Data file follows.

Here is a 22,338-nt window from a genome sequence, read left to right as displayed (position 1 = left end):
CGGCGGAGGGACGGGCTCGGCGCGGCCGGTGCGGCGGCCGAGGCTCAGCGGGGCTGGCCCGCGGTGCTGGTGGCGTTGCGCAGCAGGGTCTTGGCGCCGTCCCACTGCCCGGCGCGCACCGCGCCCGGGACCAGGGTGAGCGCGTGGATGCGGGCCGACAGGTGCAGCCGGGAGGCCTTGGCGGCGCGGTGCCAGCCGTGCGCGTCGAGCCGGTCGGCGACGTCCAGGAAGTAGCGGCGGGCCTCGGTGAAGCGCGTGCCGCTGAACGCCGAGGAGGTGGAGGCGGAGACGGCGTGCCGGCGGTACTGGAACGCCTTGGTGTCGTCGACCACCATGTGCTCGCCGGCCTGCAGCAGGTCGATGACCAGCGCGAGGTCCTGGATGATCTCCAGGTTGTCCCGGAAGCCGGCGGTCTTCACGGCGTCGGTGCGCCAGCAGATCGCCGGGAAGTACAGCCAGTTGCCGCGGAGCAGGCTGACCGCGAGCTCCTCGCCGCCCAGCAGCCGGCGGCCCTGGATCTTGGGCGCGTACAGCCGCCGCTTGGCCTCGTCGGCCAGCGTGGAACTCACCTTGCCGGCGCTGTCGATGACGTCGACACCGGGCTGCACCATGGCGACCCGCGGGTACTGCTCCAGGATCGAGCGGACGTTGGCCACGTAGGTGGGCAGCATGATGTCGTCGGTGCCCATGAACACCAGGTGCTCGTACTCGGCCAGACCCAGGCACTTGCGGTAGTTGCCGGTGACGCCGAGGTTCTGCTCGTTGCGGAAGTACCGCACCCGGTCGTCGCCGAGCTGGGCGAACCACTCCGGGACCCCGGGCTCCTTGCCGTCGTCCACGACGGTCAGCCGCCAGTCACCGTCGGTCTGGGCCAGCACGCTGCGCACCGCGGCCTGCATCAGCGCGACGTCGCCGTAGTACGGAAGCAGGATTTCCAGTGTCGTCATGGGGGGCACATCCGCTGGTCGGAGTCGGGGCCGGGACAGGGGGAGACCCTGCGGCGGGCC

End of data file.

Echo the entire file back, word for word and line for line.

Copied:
Here is a 22,338-nt window from a genome sequence, read left to right as displayed (position 1 = left end):
CGGCGGAGGGACGGGCTCGGCGCGGCCGGTGCGGCGGCCGAGGCTCAGCGGGGCTGGCCCGCGGTGCTGGTGGCGTTGCGCAGCAGGGTCTTGGCGCCGTCCCACTGCCCGGCGCGCACCGCGCCCGGGACCAGGGTGAGCGCGTGGATGCGGGCCGACAGGTGCAGCCGGGAGGCCTTGGCGGCGCGGTGCCAGCCGTGCGCGTCGAGCCGGTCGGCGACGTCCAGGAAGTAGCGGCGGGCCTCGGTGAAGCGCGTGCCGCTGAACGCCGAGGAGGTGGAGGCGGAGACGGCGTGCCGGCGGTACTGGAACGCCTTGGTGTCGTCGACCACCATGTGCTCGCCGGCCTGCAGCAGGTCGATGACCAGCGCGAGGTCCTGGATGATCTCCAGGTTGTCCCGGAAGCCGGCGGTCTTCACGGCGTCGGTGCGCCAGCAGATCGCCGGGAAGTACAGCCAGTTGCCGCGGAGCAGGCTGACCGCGAGCTCCTCGCCGCCCAGCAGCCGGCGGCCCTGGATCTTGGGCGCGTACAGCCGCCGCTTGGCCTCGTCGGCCAGCGTGGAACTCACCTTGCCGGCGCTGTCGATGACGTCGACACCGGGCTGCACCATGGCGACCCGCGGGTACTGCTCCAGGATCGAGCGGACGTTGGCCACGTAGGTGGGCAGCATGATGTCGTCGGTGCCCATGAACACCAGGTGCTCGTACTCGGCCAGACCCAGGCACTTGCGGTAGTTGCCGGTGACGCCGAGGTTCTGCTCGTTGCGGAAGTACCGCACCCGGTCGTCGCCGAGCTGGGCGAACCACTCCGGGACCCCGGGCTCCTTGCCGTCGTCCACGACGGTCAGCCGCCAGTCACCGTCGGTCTGGGCCAGCACGCTGCGCACCGCGGCCTGCATCAGCGCGACGTCGCCGTAGTACGGAAGCAGGATTTCCAGTGTCGTCATGGGGGGCACATCCGCTGGTCGGAGTCGGGGCCGGGACAGGGGGAGACCCTGCGGCGGGCC